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Insurance firms 'put Northern Ireland lives at risk with cheap parts for car repairs'

By Claire McNeilly

Published 06/04/2016

Motorists' lives are being put at risk in Northern Ireland by the widespread use of cheap car parts, a new investigation has found
Motorists' lives are being put at risk in Northern Ireland by the widespread use of cheap car parts, a new investigation has found

Motorists' lives are being put at risk in Northern Ireland by the widespread use of cheap car parts, a new investigation has found.

The Northern Ireland Bodyshop Alliance (NIBA) said it has become common practice in recent years for insurance firms to order garages to replace damaged vehicle body parts with replica parts as a way to cut costs and that many consumers were wrongly assuming the parts fitted in the aftermath of a collision were genuine.

The leading industry body also said it was now deeply concerned about driver and passenger safety after analysing the results of the region's first major independent study into the issue - and it is now campaigning to make consumers aware of the practice and bring it to an end.

A comprehensive report and analysis, published today, concluded that the 'Non-Original Equipment Manufacturer' or 'Non-OEM' car parts may not perform as well as manufacturer-approved parts if the vehicle is involved in an accident.

Leading independent engineer and author of the report, Alan Deering, said quality and safety were interlinked.

"In this substantive study, and from the analysis and testing undertaken, it is my opinion that there were notable differences between OEM and non-OEM parts tested, which may affect performance, and, ultimately, the safety of drivers and pedestrians," he said.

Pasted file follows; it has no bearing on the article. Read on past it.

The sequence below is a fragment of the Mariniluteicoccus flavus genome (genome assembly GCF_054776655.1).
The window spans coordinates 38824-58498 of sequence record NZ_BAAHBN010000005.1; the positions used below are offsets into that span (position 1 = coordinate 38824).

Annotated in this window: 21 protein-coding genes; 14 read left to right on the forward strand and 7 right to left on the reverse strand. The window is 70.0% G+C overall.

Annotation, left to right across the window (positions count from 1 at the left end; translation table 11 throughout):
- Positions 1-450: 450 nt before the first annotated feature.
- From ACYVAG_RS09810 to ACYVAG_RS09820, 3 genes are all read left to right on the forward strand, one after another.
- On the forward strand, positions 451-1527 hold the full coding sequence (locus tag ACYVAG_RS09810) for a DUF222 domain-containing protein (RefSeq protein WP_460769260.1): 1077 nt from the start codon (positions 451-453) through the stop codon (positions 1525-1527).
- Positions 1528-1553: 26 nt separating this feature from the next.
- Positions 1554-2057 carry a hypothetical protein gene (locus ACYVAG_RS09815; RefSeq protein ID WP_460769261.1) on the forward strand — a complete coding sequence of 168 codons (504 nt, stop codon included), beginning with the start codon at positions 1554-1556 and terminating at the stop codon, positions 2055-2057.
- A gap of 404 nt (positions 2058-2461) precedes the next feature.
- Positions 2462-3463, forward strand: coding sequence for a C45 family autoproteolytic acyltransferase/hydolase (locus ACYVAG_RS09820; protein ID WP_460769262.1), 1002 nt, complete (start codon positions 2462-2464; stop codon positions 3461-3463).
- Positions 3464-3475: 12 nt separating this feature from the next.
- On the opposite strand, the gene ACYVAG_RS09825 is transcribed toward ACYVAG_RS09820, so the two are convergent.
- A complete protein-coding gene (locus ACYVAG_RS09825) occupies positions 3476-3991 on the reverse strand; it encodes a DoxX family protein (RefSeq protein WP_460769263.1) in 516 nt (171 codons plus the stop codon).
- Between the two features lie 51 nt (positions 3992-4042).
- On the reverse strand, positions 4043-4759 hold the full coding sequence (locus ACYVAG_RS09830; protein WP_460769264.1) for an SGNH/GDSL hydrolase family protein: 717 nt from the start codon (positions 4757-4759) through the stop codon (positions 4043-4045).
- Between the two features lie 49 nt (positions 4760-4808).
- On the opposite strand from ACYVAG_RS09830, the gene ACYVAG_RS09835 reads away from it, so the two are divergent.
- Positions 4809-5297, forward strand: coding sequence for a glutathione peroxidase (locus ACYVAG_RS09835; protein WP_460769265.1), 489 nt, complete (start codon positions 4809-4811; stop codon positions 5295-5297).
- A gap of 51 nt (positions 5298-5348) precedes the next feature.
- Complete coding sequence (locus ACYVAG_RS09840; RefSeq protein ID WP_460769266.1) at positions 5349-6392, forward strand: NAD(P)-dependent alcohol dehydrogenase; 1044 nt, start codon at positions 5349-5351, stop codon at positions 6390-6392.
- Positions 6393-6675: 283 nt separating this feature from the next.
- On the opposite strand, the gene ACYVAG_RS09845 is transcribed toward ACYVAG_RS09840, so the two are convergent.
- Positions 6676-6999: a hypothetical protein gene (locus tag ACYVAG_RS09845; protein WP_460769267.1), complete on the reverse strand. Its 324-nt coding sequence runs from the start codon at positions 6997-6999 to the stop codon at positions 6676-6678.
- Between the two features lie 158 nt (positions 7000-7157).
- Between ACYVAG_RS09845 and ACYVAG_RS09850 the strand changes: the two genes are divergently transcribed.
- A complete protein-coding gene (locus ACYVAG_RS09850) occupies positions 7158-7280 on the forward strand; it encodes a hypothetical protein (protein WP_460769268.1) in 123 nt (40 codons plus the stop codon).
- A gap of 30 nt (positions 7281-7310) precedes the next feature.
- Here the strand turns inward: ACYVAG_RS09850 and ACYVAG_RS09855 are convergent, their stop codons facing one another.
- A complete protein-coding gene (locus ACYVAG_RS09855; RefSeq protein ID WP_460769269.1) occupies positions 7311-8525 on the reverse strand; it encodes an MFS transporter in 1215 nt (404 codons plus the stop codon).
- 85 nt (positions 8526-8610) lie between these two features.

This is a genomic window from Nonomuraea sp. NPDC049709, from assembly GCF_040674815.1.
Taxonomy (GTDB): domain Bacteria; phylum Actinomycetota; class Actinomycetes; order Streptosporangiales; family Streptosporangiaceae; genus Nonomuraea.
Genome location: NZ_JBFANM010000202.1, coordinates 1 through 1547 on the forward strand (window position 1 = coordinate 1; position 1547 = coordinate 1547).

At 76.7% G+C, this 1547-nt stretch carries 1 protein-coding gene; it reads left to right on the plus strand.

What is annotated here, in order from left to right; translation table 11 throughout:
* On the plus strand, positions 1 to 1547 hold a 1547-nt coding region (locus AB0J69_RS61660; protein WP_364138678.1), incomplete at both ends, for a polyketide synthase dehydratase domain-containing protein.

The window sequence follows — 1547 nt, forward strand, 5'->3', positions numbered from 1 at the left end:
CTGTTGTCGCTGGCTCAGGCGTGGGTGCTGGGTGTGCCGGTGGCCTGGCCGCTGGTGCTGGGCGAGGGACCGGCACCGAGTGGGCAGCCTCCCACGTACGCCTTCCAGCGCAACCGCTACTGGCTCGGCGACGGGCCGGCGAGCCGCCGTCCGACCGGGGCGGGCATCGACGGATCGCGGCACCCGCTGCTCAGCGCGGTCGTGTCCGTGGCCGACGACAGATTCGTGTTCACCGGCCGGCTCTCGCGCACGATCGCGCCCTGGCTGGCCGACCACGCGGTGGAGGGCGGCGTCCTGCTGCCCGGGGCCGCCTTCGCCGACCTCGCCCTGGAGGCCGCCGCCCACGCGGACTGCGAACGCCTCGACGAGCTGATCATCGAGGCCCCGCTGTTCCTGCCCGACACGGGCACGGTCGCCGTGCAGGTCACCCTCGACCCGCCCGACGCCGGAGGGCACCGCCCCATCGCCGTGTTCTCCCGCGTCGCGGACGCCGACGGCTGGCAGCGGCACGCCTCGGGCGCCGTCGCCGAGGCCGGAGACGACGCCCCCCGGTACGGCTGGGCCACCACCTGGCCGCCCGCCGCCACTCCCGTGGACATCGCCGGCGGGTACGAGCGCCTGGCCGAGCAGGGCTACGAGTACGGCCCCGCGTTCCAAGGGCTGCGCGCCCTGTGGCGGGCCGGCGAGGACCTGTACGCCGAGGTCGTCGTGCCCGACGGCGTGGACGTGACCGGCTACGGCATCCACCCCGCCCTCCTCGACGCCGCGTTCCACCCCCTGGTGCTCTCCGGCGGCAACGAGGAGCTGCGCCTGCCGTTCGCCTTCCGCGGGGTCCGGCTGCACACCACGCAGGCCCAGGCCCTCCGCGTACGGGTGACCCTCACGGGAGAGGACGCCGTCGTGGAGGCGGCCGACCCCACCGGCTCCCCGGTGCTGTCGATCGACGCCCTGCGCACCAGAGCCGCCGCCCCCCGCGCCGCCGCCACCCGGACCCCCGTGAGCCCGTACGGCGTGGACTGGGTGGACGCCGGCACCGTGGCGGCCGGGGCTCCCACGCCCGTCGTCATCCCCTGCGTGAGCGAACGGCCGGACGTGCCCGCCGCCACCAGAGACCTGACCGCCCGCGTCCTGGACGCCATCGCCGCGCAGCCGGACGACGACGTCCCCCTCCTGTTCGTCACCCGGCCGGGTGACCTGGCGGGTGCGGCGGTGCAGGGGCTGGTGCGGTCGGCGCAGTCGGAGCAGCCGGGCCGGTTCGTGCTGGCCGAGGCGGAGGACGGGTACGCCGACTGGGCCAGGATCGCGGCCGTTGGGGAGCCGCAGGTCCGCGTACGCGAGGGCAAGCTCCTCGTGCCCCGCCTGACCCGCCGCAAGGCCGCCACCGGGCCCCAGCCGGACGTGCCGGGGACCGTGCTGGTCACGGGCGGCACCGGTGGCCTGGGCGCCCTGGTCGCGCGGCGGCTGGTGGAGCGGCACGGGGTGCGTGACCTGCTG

"If it were my own car, I would request OEM parts. I would certainly feel more comfortable with these than if non-genuine parts were fitted, as the best quality can only be assured in this instance."

Commissioned by NIBA, which represents more than 50 independent car repair garages and more than 200 professional mechanics, the probe was undertaken by consultant engineer Mr Deering. The independent research compared, tested and analysed genuine, or manufacturer-approved, parts and the non-genuine replica parts which are commonly installed in vehicles in Northern Ireland without the owner's knowledge or consent.

It concluded that real differences existed between the genuine and non-genuine panels tested which could affect how well they fit and could reduce their performance in an impact situation.

Engineers who undertook the study were wary about the use of several installed non-genuine panels at one time which they said created a heightened chance that the vehicle may underperform, corrode more quickly or be more vulnerable overall. The parts used - in this instance, body panels - were subjected to rigorous mechanical, chemical and microscopic testing to determine the findings. In each of the various parts tested, which were installed in a Ford Focus, a Volkswagen Golf and a Peugeot 206, the differences between the performance of genuine and non-genuine parts were stark.

NIBA Chair, Richard Hastings, said the study highlights the real dangers involved for drivers, pedestrians, and cyclists in Northern Ireland.

"Many car owners will no doubt be shocked to learn that insurance companies are trying to cut costs by having non-genuine parts fitted rather than the manufacturer's parts after they have been involved in a collision," he said.

"This report underlines our assertion that the practice, which can compromise the car's safety integrity, is completely flawed.

"Drivers who have been unfortunate to have been involved in a collision - no matter who is at fault - should also be concerned that the practice can often affect the vehicle resale value and limit or invalidate the car's warranty."

Belfast Telegraph

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